• Profs. Bruno Marino and Nicole Philip-Sarles honored with 2020 DiGeorge Medal
    It is with enormous pleasure that the Trustees of the 22q11.2 Society announce Professors Bruno Marino and Nicole Philip-Sarles as joint recipients of the 2020 Angelo DiGeorge Memorial Medal of Honor. Drs. Marino and Philip-Sarles were selected in recognition of:

    1. Their seminal contributions to the study of genotype-phenotype correlations in 22q11.2DS;

    2. Their pivotal roles in establishing world renowned subspecialty clinics at Sapienza University and Ospedale Bambino Gesu in Rome, and the Centre of Expertise for Developmental Anomalies of South France in Marseilles, respectively;

    3. Their unwavering commitment and service to individuals and families affected by chromosome 22q11.2 differences through their work with AIDEL22 in Italy and Generation 22 in France, as well as throughout the region and across the world, including as Medical Advisory Board Members for the International 22q11.2 Foundation; and

    4. Their longstanding efforts to support collaborative work globally through innumerable basic science, clinical and educational initiatives as members of the International 22q11.2 Modifier Consortium and the International 22q11.2 Brain and Behavior Consortium, in hosting biennial international 22q11.2 conferences in Rome '00 and Marseilles '06, and as founding Trustees of the 22q11.2 Society.
    Without question, Profs. Marino and Philip-Sarles are recognized as experts on chromosome 22q11.2 CNVs nationally and internationally, but in addition they are acknowledged as world authorities in Pediatrics, Cardiology, Genetics, and Fetal Medicine. It is with inordinate pride that we consider Profs. Marino and Philip-Sarles as members of the 22q11.2 family, as we celebrate their individual and collective achievements conjointly with this award, the highest honor presented by the Society.

    Following the COVID-19 pandemic, Profs Marino and Philip-Sarles will be recognized in person as recipients of the DiGeorge Medal at the 12th Biennial International 22q11.2 Meeting in Split, Croatia.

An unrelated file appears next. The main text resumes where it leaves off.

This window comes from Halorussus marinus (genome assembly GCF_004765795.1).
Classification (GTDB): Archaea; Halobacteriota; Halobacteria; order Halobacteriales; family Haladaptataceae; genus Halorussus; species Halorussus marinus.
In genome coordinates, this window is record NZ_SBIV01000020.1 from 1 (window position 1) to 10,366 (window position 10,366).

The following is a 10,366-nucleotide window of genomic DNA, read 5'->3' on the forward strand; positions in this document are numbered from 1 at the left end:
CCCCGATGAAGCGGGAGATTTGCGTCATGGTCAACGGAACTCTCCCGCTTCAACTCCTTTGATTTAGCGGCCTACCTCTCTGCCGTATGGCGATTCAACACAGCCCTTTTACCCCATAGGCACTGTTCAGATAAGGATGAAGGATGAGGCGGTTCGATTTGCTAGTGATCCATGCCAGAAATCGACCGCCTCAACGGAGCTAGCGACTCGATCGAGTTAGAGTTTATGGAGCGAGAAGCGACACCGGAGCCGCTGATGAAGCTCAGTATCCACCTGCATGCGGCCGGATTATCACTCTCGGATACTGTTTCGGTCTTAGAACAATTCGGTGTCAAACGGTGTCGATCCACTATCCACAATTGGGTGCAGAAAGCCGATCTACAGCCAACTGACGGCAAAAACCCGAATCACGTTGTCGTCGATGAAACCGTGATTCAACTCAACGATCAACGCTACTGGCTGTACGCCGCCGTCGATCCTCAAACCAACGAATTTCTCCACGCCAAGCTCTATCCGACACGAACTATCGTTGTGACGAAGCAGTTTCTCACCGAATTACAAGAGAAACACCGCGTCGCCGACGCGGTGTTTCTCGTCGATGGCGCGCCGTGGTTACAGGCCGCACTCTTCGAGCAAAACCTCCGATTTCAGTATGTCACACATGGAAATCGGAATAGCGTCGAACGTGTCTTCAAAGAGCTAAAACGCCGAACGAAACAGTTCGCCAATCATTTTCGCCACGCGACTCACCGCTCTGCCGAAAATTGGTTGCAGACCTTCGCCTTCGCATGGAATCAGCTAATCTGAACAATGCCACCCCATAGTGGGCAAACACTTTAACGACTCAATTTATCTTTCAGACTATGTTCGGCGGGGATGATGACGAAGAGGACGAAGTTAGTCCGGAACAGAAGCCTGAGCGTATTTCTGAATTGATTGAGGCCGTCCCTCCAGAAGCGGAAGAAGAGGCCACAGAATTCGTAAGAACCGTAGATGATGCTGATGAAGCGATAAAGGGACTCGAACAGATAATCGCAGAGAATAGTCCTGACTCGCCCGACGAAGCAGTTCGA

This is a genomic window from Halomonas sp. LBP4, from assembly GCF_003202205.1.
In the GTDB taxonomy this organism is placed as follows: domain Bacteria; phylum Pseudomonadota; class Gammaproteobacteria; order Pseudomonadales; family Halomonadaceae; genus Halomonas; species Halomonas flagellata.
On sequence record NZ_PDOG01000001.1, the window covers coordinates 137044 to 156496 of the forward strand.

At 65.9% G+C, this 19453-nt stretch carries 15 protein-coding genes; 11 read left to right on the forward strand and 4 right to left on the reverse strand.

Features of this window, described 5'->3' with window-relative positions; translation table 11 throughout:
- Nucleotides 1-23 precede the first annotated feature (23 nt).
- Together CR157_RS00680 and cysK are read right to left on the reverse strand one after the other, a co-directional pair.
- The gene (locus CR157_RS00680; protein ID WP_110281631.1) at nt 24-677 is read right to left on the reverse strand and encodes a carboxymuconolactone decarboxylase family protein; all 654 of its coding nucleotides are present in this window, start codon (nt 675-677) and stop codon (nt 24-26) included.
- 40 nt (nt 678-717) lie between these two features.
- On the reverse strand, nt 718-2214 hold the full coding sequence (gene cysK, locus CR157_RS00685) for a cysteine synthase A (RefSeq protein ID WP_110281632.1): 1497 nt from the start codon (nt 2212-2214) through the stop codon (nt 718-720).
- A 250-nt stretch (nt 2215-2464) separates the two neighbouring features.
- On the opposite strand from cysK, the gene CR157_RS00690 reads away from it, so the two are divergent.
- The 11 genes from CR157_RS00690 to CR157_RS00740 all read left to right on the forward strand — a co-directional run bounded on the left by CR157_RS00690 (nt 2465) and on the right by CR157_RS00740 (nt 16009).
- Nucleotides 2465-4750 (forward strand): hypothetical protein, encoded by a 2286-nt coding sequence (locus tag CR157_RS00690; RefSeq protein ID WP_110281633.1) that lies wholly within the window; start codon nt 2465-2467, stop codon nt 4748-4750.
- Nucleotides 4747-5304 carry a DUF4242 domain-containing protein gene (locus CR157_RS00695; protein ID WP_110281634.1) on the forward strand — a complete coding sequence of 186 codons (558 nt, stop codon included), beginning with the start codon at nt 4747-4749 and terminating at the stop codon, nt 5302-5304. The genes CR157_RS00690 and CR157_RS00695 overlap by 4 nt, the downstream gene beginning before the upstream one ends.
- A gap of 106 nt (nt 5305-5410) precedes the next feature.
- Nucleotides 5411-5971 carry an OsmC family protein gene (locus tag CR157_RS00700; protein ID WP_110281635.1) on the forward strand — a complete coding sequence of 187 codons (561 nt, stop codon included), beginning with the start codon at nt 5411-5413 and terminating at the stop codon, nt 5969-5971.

• Our COVID-19 information webpage

    We invite you to visit our COVID-19 information page, where you will find:

    • How to reduce the spread of COVID-19
    • The International 22q11.2 Foundation's infosheets: COVID-19 Series for Individuals with 22q11.2 Differences
    • The Immune Deficiency Foundation's COVID-19 videos for individuals with immunodeficiencies
    • Invitation to participate in studies
    Cartoon coronavirus

  • COVID-19 videos for individuals with immunodeficiencies
    Please visit the website of the Immune Deficiency Foundation for important video presentations for the 22q11.2 Community concerning the COVID-19 ("coronavirus") situation. To find out how individuals with immunodeficiencies have been doing when they contract COVID-19, please see the April 10 video (7 min 55 sec) and the May 8 video (9 min 11 sec)

    These videos are made by 22q11.2 Society Advisor, Chair of Allergy and Immunology at the Children's Hospital of Philadelphia, and Professor of Pediatrics at the Perelman School of Medicine of the University of Pennsylvania, Kathleen Sullivan, MD, PhD.

    If you have any concerns about COVID-19 or any aspects of your health, please check with your healthcare provider. Thank you.

  • Video message from the 22q Society
    Dear Members of the 22q11.2 Community,

    During this difficult time, the 22q11.2 Society would like to send you the following video message: